The United States is not concerned by the prospect of further output cuts by OPEC and its allied oil producers, U.S. Energy Secretary Dan Brouillette said Feb. 11.

A technical panel that advises OPEC and its allies, led by Russia, have proposed an additional output cut of 600,000 barrels per day (bbl/d), three sources told Reuters last week.

The group of producers, known as OPEC+, has already been implementing cuts of 1.2 million bbl/d since January 2019 to reduce the global supply glut and prop up crude prices. OPEC is meeting next month in Vienna.

"We're not concerned about the decision that OPEC may make, and whatever decision they make will be good for them and we appreciate what they're doing," Brouillette told reporters on the sidelines of a conference at the U.N. nuclear watchdog's headquarters in Vienna.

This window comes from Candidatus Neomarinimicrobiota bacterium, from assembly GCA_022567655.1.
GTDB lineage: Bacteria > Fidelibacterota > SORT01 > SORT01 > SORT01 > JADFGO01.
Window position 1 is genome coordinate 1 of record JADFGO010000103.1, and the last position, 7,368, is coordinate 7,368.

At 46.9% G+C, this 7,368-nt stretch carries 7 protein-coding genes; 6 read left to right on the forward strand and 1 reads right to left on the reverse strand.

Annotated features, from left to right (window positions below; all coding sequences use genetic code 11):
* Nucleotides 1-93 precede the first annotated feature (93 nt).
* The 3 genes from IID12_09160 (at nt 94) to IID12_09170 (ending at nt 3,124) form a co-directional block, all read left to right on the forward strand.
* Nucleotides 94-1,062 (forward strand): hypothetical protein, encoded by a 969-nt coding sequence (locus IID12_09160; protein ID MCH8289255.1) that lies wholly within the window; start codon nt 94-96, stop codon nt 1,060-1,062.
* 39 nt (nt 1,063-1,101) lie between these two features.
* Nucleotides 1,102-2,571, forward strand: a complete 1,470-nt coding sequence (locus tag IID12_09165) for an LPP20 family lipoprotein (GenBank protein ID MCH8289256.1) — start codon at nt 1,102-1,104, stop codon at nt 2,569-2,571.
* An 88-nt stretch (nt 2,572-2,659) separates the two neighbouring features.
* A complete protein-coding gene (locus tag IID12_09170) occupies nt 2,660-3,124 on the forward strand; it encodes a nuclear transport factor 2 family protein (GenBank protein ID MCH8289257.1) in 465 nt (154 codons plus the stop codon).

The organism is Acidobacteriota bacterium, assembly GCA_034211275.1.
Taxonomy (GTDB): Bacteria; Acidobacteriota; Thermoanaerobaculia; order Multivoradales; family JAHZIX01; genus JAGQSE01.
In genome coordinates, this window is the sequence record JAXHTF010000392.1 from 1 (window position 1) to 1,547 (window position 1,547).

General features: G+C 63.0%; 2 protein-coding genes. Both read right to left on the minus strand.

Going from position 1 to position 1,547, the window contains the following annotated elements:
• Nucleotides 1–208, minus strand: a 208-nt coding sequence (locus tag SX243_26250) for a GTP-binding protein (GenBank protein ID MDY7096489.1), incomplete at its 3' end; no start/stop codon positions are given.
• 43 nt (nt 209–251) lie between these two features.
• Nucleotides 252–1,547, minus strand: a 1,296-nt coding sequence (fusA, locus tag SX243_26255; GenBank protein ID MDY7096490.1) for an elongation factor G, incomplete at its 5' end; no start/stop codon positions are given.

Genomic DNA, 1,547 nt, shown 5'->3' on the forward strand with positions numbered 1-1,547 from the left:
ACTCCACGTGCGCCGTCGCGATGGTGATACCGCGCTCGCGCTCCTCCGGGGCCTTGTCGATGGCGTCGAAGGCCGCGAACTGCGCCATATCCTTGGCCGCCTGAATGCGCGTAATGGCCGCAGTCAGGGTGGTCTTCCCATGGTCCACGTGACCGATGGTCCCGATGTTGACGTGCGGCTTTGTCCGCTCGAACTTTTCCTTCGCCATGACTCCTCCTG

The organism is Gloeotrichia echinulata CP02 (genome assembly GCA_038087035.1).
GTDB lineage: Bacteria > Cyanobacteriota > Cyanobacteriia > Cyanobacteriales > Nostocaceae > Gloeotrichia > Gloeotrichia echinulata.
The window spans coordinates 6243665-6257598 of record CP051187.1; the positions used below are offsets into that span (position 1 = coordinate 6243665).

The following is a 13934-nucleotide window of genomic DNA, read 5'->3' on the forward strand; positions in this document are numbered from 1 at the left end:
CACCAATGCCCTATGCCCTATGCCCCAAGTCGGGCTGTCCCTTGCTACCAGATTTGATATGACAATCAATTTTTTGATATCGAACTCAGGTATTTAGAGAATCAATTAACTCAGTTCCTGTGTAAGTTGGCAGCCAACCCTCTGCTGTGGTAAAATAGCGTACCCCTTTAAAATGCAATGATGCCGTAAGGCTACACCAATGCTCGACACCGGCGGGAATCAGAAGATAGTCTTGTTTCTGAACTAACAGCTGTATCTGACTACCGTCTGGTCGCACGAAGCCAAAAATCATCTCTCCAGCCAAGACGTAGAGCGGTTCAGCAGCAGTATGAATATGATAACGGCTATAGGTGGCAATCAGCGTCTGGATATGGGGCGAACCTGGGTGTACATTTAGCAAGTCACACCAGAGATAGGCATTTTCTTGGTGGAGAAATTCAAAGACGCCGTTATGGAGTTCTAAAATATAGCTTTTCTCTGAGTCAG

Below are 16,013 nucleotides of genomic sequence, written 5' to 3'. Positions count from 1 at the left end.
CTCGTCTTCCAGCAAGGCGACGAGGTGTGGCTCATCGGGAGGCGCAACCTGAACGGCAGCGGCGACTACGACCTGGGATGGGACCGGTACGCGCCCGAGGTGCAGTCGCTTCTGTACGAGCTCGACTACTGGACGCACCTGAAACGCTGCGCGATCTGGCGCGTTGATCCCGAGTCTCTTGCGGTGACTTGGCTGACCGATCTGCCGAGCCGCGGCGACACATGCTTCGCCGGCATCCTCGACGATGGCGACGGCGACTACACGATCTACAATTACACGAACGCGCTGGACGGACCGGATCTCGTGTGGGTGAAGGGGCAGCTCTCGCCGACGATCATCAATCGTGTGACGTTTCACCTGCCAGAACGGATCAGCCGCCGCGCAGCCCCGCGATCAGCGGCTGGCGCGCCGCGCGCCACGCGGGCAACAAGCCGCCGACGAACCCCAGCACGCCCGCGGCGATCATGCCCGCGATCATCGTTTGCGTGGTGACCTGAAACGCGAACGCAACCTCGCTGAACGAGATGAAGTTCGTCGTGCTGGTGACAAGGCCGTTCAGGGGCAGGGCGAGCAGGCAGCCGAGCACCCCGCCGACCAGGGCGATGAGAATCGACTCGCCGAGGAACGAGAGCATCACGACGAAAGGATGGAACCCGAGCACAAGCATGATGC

"They're going to meet and they're going to make a determination and a decision that's best suited for them, but I think their ability to impact oil prices in the manner in which they did, you know, three, four, five decades ago is just fundamentally different," Brouillette said.

He also said that while LNG prices are the lowest they've been in years, "the future is still bright for LNG."

Global LNG prices have plunged to fresh record lows as the outbreak of coronavirus has cut demand for gas in China amid a glut in supply.

Prices have been collapsing for months on mild winter weather in Europe and Asia, record gas stockpiles in Europe and lower economic growth due to the U.S.-China trade war.

U.S. gas producers are counting on LNG exports growing spectacularly in the coming years to absorb record amounts of gas associated with oil output from shale formations like the Permian Basin in West Texas and North Dakota's Bakken Shale.

"There's a tremendous amount of demand for LNG around the world. Conversations with China have gone well... and I fully expect that in the course of the next few months you'll see additional agreements not only in China but in Europe," Brouillette said.